Circles in a triangleMath brain teasers require computations to solve.
Find the radius of the inscribed and circumscribed circles for a triangle.
AnswerLet a, b, and c be the sides of the triangle. Let s be the semiperimeter, i.e. s = (a + b + c) / 2. Let A be the area of the triangle, and let x be the radius of the incircle.
Divide the triangle into three smaller triangles by drawing a line segment from each vertex to the incenter. The areas of the smaller triangles are ax/2, bx/2, and cx/2. Thus, A = ax/2 + bx/2 + cx/2, or A = sx.
We use Heron`s formula, which is A = sqrt(s(s-a)(s-b)(s-c)). This gives us x = sqrt((s-a)(s-b)(s-c)/s).
The radius of the circumscribed circle is given by R = abc/4A.
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Posted by speedyg1000 on Dec 06, 2002|
Posted by Mogmatt16 on Nov 19, 2003|
dude, A teaser would have been nice.
Posted by canu on Jul 13, 2004|
Here we have a good example of the inadequacy of the present rating system for the teasers, which is by users choosing one of three levels.
This one should be rated: "for those who have mastered at least High School geometry".
The explanation of the answer is incomplete, and ought to have included a link to a relevant online geometry textbook.
Posted by Sane on Feb 11, 2005|
Boy was Braingle ever desperate in their first couple weeks of being open to teasers.
Posted by darthforman on May 11, 2005|
Posted by brianz on Jun 08, 2005|
Shouldn't it be Hero of Alexandria's Formula, not Heron?
Posted by nkatha23 on Nov 09, 2005|
Posted by SPUTNIK2 on Jan 25, 2006|
that teaser scared me!!
Posted by chata on Jan 26, 2006|
all of the above!!!
Posted by lessthanjake789 on Jan 29, 2006|
hate to be a jerk, it says find the radius of the circle, right? well, it doesn't give us numbers, so we want it in variables right? how about "x", teaser done with. Reread the text to see what i mean. the answer is X
Posted by keveffect1 on Feb 20, 2006|
Yikes I'm a freshman in college as a math major and did't know how to solve that (never heard of the formula you used either) I think I'll get back to my studies.....
Posted by say2joe on Mar 13, 2006|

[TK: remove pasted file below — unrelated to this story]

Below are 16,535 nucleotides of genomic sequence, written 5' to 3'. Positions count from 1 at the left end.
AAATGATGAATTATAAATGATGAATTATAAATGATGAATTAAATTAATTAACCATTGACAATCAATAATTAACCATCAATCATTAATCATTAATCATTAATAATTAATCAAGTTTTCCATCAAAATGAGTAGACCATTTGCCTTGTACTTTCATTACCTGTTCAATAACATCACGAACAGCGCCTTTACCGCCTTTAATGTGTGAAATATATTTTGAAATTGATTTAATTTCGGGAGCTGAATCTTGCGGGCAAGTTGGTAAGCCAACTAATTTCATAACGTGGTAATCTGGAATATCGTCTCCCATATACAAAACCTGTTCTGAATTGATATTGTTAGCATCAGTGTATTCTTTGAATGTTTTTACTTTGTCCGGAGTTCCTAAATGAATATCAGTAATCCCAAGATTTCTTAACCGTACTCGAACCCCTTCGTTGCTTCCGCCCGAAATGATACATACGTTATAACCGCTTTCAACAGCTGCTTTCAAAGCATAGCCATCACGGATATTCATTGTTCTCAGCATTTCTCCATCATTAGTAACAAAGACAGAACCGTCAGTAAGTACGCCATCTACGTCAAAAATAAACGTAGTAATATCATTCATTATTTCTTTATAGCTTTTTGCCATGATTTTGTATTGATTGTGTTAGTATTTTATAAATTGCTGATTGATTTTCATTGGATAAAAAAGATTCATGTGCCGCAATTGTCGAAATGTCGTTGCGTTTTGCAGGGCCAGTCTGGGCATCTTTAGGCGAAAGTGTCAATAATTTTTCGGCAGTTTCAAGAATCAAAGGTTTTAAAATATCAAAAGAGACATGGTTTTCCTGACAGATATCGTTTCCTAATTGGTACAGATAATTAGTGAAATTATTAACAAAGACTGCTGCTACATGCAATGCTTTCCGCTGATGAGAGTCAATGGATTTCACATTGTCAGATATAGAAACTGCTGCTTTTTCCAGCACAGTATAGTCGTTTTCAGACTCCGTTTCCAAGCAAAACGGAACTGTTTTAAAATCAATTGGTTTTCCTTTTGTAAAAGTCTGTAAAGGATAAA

Needs a better description of terminology. For example, explanation of misc. variables. For the sake of brevity, it is obvious that some idiosyncracies were ignored by the author. Good intentions with it though!
Posted by redraptor50 on Mar 18, 2006|
Great teaser .....I think, but good one....brain now fried
Posted by Vigo95 on Apr 05, 2006|
Posted by mmmcla01 on Apr 12, 2006|
Really confusing.....still working on it....doesn't make much sense to me...
Posted by Atypic4l on May 11, 2006|
I liked that problem. I must admit that I coudn't get the answer myself, but the explanation did make sense to me, a high school sophomore. I have only ever heard of Heron of Alexandria, not Hero. And a college student, let alone a math major, who is not familiar with Heron's formula is truly saddening.
Posted by udoboy on Jun 14, 2006|
Heron's formula and Hero's formula are the same thing. A = √s(s-a)(s-b)(s-c). It's not commonly taught for some reason. I had to stumble upon it when I went through every math book I could find in my college library. This teaser is hard, but the conclusion is correct.
Posted by jinzcarmela on May 22, 2007|
hey man your brain is too big!!! i thought that the answer will be a constant number... hahaha guess need to study more....
Posted by nascarfan19 on Jun 28, 2008|
i thought you could only find the radius and circumfrence of a circle
Posted by dalfamnest on Oct 11, 2009|
If I want this sort of question I'll open my geometry text book. A worthwhile question in context but is it really a suitable Braingle Teaser? Oh well, I enjoyed working it out!
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